Getúlio Vargas and the man who killed him

by Kelsey Cunningham

On December 3rd, the Department of Spanish & Portuguese will present a screening of the film Getúlio at the Media Commons Theatre at Robarts Library. On the same theme and also available in the library’s collection of Portuguese language works is the novel O Homen que Matou Getúlio Vargas as well as it’s translation into English, Twelve Fingers: Biography of an anarchist.

Diametrically opposite in every way, the film Getúlio directed by Joao Jardim and the novel O Homem que Matou Getúlio Vargas by Jô Soares recount the fate of the man who governed as dictator from 1930-45 and as democratically elected president from 1951-54. If these works converge on the suicide of the president, the tone and plot could not be any more different between these two works until that fatal end scene at the end of each work.

However, the starkest difference between these works is the point of view from which the story is told. In Getúlio, we see a humanized portrait of the dictator who couldn’t tie his shoes and who loved his daughter Alzira with a moving tenderness. Jardim attempts to plunge the viewer into verisimilitude to the point of choosing actors based on resemblances that seem to bring real historic photographs to life.  The book by Soares, however, is told from the perspective of a fictitious would-be assassin. Vargas appears as a minor character who represents a composite of the paradigms which the bumbling twelve-fingered Dimo endeavours to tear down.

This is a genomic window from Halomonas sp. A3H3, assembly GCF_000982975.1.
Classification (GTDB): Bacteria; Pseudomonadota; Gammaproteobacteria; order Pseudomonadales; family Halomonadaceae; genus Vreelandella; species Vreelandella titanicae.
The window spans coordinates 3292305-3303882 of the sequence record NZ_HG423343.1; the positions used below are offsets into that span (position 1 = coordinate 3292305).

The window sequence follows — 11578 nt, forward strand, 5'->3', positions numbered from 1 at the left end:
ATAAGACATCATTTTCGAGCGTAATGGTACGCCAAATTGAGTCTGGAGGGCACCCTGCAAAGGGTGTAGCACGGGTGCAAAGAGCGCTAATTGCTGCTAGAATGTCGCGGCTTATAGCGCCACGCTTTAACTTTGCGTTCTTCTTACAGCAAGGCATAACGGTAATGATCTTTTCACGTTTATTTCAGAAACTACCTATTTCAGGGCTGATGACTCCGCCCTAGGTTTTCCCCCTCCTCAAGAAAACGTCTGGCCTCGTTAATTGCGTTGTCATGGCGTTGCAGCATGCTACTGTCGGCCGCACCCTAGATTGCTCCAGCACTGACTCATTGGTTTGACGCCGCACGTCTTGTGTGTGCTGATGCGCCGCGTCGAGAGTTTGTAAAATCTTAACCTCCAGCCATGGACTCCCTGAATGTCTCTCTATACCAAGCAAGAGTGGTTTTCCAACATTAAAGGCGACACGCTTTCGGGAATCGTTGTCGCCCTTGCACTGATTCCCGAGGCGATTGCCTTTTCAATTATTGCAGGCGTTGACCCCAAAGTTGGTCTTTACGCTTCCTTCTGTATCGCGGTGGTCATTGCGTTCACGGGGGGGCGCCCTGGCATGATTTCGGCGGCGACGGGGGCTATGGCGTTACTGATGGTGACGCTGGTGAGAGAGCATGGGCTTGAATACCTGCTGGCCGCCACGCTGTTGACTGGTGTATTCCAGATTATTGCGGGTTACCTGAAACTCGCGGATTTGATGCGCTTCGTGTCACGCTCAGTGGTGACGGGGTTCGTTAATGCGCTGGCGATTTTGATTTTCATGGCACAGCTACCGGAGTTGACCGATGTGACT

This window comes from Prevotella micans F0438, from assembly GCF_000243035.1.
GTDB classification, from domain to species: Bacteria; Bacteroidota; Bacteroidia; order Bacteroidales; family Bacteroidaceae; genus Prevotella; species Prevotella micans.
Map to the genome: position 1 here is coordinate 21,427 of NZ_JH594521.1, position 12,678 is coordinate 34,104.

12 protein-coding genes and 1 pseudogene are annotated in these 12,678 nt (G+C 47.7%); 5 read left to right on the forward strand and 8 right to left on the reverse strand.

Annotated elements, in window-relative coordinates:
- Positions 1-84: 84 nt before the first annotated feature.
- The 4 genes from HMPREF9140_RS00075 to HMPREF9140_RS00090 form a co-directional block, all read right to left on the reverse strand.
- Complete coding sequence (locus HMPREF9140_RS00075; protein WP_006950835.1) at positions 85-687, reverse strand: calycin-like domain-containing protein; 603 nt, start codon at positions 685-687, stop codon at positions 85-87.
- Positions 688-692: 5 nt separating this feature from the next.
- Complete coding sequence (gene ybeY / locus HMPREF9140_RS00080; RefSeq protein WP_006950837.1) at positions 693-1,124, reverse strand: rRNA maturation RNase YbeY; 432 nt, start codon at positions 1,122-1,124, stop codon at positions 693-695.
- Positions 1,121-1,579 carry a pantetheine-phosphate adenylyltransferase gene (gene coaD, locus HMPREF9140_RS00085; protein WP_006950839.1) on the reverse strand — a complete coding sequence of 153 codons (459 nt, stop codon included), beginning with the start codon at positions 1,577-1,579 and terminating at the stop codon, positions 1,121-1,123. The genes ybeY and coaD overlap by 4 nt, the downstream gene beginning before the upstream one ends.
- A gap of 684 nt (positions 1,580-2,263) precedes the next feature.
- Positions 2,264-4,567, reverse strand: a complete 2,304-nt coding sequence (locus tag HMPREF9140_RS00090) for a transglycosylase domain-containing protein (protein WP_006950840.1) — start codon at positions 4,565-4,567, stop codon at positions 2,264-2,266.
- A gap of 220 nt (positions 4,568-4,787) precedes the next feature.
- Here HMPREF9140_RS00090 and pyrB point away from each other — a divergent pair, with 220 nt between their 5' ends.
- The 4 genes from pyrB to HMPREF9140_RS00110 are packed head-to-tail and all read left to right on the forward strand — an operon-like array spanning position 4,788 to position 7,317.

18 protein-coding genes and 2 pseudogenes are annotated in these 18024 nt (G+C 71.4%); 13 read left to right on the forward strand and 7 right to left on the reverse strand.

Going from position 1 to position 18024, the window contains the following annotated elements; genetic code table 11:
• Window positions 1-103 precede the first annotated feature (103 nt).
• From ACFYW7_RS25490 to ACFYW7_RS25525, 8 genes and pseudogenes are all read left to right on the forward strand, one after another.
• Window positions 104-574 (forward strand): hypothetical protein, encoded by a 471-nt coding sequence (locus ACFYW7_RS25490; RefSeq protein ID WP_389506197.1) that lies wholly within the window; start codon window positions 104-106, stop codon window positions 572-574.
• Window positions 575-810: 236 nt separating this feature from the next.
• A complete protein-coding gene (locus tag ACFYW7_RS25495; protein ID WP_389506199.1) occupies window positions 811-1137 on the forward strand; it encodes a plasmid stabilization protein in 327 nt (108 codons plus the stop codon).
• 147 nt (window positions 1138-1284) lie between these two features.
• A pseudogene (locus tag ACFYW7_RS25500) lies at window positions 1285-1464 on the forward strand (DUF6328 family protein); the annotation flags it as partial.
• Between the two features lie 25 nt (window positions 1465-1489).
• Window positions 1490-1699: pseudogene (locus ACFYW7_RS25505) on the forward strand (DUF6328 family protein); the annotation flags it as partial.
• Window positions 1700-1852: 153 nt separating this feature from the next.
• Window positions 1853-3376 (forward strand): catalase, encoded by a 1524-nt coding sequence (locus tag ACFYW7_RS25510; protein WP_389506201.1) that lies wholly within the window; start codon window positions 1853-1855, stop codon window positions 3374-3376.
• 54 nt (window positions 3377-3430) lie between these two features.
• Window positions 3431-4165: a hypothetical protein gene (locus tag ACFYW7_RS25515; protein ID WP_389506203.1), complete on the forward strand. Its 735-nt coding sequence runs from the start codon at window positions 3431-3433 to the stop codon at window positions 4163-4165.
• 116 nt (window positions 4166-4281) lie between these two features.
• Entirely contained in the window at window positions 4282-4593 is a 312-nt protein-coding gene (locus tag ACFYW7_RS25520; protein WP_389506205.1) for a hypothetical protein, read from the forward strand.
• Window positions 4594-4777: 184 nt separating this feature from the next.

Despite the fact that his political career spanned decades, Jardim’s film intimately zeros in on the chaos of the presidential palace and the psychology of the president during his final days. The Man who Killed Getúlio Vargas, on the other hand, spans the entire life of protagonist Dmitri Borja and his journeys as frustrated political assassin across the globe from his failed attempt targeting Franz Ferdinand to 24 August 1954.

The dramatic tone of the film highlights President Vargas’ resolve to not let the media-fueled coup d’état take him down alive. The film emphasizes the dictator’s innocence within the eye of a storm of his government’s endemic corruption; regarding the murders committed by his personal guard, Vargas affirms “not to have committed any crime”. The film goes to the verge of martyrizing the president through the inclusion of actual footage of widespread mourning as his coffin is ceremoniously paraded through the streets of Rio. Indeed, the president’s suicide is portrayed as a sacrifice for the people.

The humorous and light-hearted tone of Soares’ work lends itself to the feel of a quasi-picaresque novel whose cast of characters are pulled from the underworld of anarchy, gangs, and brothels. The work also includes caricatured versions of international literary and historical personalities, weaving the episode of Vargas’ suicide into the tapestry of western popular culture.

If Jardim’s film verges on the sanctification of Vargas’ suicide as a patriotic and desperate act, Soares’ novel is the profanation of Death and the political ideologies that call for it.